What we first going to do is create a for loop. And in the for loop we are going to set a variable to 1 and say that as long as that variable is less, or equal to 100 we will keep looping and lastly we also want to increment that variable.

``````function fizzBuzz() {
for (let i = 1; i <= 100; i++) {
console.log(i) // 1,2,3,4,5,6,7,8....100
}
}
``````

What we want to happen is every multiple of 3 (3, 6, 9, 12 etc) we want to print the word `fizz`. And every multiple of 5 (5, 10, 15, 20 etc) we want to print the word `buzz`. And every time we get the same multiple for the two numbers, like 15 we want to print `fizzbuzz`.

If you know how to use the modulus operator you can solve this pretty quickly and easily.

We are just going to create an if statement that looks like this:

``````if (i % 3 === 0) {
console.log('fizz');
} else {
console.log(i);
}
``````

Modulus will just give us a remainder and if there's no remainder it's a multiple. Otherwise, we will just output the number. If we run this we will get the following output:

``````1
2
fizz
4
5
fizz
7
8
fizz
10
11
fizz
``````

And as you can see, no 3 or 6 or 9 etc!

For the number 5, we can just create an else if` statement inside of the if statement. And replace the 3 with 5 in this case. Like this:

``` if (i % 3 === 0) { console.log('Fizz'); } else if (i % 5 === 0) { console.log('Buzz'); } else { console.log(i); } ```

And that will give us:

``` 1 2 Fizz 4 Buzz Fizz 7 8 Fizz Buzz 11 Fizz 13 14 Fizz // Gotta fix this!! ```

It works! But we need to fix that every time there's a multiple of 3 and 5 together we want to print put FizzBuzz. As you can see, the number 15 is being printed out as Fizz which is no bueno.

What we can do is make our current if statement an else if statement, because we want to check if there are any "FizzBuzz" numbers out there first.

`
if (i % 3 === 0 && i % 5 === 0) {
console.log('FizzBuzz');
} else if (i % 3 === 0) {
console.log('Fizz');
} else if (i % 5 === 0) {
console.log('Buzz');
} else {
console.log(i);
}

`

This will give us:

``` 1 2 Fizz 4 Buzz Fizz 7 8 Fizz Buzz 11 Fizz 13 14 FizzBuzz ```

And that's it! You have now completed the famous FizzBuzz challange!

Also, you can shorten this up a little bit by replacing
`if (i % 3 === 0 && i % 5 === 0)` with `if (i % 15 === 0)`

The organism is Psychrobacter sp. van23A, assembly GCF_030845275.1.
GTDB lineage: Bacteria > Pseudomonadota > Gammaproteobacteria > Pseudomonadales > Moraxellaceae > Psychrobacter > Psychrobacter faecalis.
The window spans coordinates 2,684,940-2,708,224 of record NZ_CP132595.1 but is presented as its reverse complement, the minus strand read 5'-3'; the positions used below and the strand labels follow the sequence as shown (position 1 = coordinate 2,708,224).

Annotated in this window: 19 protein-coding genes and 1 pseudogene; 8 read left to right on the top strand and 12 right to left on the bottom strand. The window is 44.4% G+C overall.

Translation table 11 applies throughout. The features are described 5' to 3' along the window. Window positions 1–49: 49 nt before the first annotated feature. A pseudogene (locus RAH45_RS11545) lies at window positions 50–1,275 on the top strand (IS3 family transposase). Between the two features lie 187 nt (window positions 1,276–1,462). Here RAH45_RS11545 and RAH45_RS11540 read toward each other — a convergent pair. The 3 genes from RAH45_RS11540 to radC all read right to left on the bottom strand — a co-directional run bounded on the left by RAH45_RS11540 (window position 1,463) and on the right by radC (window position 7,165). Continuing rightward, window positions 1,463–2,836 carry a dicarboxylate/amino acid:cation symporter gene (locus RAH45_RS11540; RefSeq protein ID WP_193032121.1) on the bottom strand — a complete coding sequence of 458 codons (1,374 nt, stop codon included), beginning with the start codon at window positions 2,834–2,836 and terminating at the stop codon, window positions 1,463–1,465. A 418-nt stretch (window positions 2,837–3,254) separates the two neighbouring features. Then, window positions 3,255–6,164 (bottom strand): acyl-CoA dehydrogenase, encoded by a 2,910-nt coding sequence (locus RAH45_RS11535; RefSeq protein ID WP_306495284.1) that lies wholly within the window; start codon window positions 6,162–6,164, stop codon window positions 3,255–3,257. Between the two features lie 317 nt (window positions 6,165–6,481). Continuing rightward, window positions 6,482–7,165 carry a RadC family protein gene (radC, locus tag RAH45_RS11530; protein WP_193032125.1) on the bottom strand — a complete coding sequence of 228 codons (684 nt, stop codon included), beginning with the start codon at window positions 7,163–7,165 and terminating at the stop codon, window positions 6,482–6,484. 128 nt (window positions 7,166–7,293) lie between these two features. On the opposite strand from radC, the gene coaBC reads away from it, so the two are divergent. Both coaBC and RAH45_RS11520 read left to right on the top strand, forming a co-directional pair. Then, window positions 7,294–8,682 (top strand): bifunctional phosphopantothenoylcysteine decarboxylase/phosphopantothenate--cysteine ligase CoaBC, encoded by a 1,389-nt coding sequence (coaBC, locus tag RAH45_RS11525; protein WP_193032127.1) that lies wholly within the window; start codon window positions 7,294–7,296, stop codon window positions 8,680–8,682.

Because if it's a multiple of 15 it will be a multiple by 3 and 5.

# Last Remarks

Thank you for reading the second part of my “Javascript Algorithms Challenges” series. I hope you have learned something new that you might be able to use later in the future! I will try to find more fun and instructive challenges. So please follow me here or on my other social media platforms to get news about the upcoming articles!

# Martin Nordström

Love this article and it's a great primer for someone to start solving these problems.

Just because I love to see iterative improvements, can I suggest you move the check for maxChar into your first loop to avoid the second. With a reduce you could instead do:

``````function maxCharacter(str) {
var maxNum = 0,
maxChar;

str.split('').reduce((letters, letter) => {
if (!letters[letter]) {
letters[letter] = 0;
}
letters[letter]++;

if (letters[letter] > maxNum) {
maxChar = letter;
maxNum = letters[letter];
}

return letters;
}, []);

return maxChar;
}
``````

Martin Nordström

Smart move with using the reduce method and moving the check!

JavaScript Joel • Edited

A solution using reduce:

``````// Note: this function (like the original) does not take into consideration a tie.
const charCountHashTable = (str = '') =>
Array.prototype.reduce.call(str, (acc, x) => {
// increment count
acc.count[x] = ~~acc.count[x] + 1

// set 'most' to larger value
acc.most = acc.count[x] > ~~acc.count[acc.most] ? x : acc.most

return acc
}, { count: {}, most: null })

charCountHashTable('lollipop')
//=> { count: { l: 3, o: 2, i: 1, p: 2}, most: 'l' } }
``````

Kushan Joshi • Edited

My code golf to get the maxCharacter

``````const maxCharacter = string =>
[...string]
.map(char => [char, string.split(char).length])
.reduce(
([maxChar, maxOcc], [c, o]) => (maxOcc < o ? [c, o] : [maxChar, maxOcc])
);

maxCharacter('lollipop'); // ['l', 4]
``````

I agree it is terse, but if you love coding wizardry you might see the beauty in it <3. (The secret is to avoid variables and keeping it simple)

Guillaume Martigny

Hi,
Just a minor nitpicking, you can format your code for a better reading experience.
On your markdown, you can specify the language use next to the opening back-tick.

Happy coding

Andercou Lucian

I've run this snippet :

function maxCharacter(str) {
const charMap = {};

str.split('').forEach((char) => {
if (charMap[char]) {
charMap[char]++; // This will add 1
} else { // If no letter has been found yet
charMap[char] = 1;
}
});
}

and the function returns undefined unless I return charMap.
This seems like a slight mistake.

Aral Roca

Cool! Great job 😊 I recommend you Codility to practice more algorithms challanges; app.codility.com/programmers/lessons/

Martin Nordström

Thanks Aral!

Will definitely check that out!

Alex Gamero